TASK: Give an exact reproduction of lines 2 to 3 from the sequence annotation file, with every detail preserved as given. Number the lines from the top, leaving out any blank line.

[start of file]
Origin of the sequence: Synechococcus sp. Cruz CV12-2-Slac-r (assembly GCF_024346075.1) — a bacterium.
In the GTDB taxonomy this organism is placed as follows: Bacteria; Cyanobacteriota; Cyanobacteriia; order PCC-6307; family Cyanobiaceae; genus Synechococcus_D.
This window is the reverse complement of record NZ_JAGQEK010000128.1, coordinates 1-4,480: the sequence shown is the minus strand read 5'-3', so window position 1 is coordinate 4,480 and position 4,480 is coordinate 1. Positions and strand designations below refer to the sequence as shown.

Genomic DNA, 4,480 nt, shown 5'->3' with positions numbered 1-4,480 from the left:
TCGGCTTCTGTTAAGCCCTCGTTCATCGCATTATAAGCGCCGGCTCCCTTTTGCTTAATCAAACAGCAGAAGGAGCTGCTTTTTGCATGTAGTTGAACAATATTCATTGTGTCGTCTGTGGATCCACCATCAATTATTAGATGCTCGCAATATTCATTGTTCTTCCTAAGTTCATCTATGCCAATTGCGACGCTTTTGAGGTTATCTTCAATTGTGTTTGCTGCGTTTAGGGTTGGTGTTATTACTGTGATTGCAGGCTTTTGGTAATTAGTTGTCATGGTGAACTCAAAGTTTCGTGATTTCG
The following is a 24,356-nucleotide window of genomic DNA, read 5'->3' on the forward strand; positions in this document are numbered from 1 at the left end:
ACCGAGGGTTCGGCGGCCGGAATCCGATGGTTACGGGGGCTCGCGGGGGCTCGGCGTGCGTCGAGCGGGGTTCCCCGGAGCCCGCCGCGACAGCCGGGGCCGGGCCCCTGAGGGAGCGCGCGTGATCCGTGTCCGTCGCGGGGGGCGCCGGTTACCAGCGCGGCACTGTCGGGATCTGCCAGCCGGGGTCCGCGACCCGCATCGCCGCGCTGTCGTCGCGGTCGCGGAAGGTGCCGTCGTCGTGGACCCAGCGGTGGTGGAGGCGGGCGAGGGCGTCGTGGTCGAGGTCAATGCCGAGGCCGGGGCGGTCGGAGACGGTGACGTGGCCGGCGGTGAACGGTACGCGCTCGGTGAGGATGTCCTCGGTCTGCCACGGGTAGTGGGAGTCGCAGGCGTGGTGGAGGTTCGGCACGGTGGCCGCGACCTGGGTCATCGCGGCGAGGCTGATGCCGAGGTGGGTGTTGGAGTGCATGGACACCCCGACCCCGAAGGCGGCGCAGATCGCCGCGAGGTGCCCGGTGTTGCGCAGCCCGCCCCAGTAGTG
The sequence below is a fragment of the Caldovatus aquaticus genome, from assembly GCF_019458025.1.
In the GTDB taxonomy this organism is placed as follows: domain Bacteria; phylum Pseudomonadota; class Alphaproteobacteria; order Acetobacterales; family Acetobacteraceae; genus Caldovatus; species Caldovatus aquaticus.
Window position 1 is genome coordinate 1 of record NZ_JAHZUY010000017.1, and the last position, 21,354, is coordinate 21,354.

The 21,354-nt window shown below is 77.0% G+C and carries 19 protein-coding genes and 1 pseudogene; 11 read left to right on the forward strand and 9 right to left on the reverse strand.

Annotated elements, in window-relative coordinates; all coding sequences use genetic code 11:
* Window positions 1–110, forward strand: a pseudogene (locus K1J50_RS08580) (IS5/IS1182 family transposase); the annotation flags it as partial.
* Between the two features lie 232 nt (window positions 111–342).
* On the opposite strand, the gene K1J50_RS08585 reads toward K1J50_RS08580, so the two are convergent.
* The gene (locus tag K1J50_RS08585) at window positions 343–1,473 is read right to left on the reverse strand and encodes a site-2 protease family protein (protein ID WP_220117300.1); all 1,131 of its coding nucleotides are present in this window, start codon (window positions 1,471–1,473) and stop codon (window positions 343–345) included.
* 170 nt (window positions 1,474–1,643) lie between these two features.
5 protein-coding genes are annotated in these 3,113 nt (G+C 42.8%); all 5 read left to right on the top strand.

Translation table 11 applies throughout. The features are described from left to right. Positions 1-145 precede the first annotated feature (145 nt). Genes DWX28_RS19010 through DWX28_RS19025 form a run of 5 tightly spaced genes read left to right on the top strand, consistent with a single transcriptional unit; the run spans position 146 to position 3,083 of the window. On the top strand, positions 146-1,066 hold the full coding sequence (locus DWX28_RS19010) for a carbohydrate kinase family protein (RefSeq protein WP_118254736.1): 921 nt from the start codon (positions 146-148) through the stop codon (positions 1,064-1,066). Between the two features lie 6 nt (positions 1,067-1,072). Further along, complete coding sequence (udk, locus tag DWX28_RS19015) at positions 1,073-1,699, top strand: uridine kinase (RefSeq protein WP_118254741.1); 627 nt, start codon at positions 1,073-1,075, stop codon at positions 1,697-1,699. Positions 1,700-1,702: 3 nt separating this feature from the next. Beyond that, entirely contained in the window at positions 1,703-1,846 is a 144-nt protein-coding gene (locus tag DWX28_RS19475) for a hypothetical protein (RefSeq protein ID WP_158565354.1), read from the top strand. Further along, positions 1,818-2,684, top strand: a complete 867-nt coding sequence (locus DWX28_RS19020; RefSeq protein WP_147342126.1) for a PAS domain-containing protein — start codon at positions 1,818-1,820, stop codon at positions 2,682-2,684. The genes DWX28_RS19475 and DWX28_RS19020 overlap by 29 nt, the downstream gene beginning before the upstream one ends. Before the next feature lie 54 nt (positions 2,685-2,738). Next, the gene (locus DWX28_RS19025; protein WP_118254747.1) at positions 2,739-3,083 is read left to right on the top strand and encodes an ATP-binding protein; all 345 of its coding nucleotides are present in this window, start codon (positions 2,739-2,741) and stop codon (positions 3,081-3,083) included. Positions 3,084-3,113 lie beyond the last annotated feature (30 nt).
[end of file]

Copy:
In the GTDB taxonomy this organism is placed as follows: Bacteria; Cyanobacteriota; Cyanobacteriia; order PCC-6307; family Cyanobiaceae; genus Synechococcus_D.
This window is the reverse complement of record NZ_JAGQEK010000128.1, coordinates 1-4,480: the sequence shown is the minus strand read 5'-3', so window position 1 is coordinate 4,480 and position 4,480 is coordinate 1. Positions and strand designations below refer to the sequence as shown.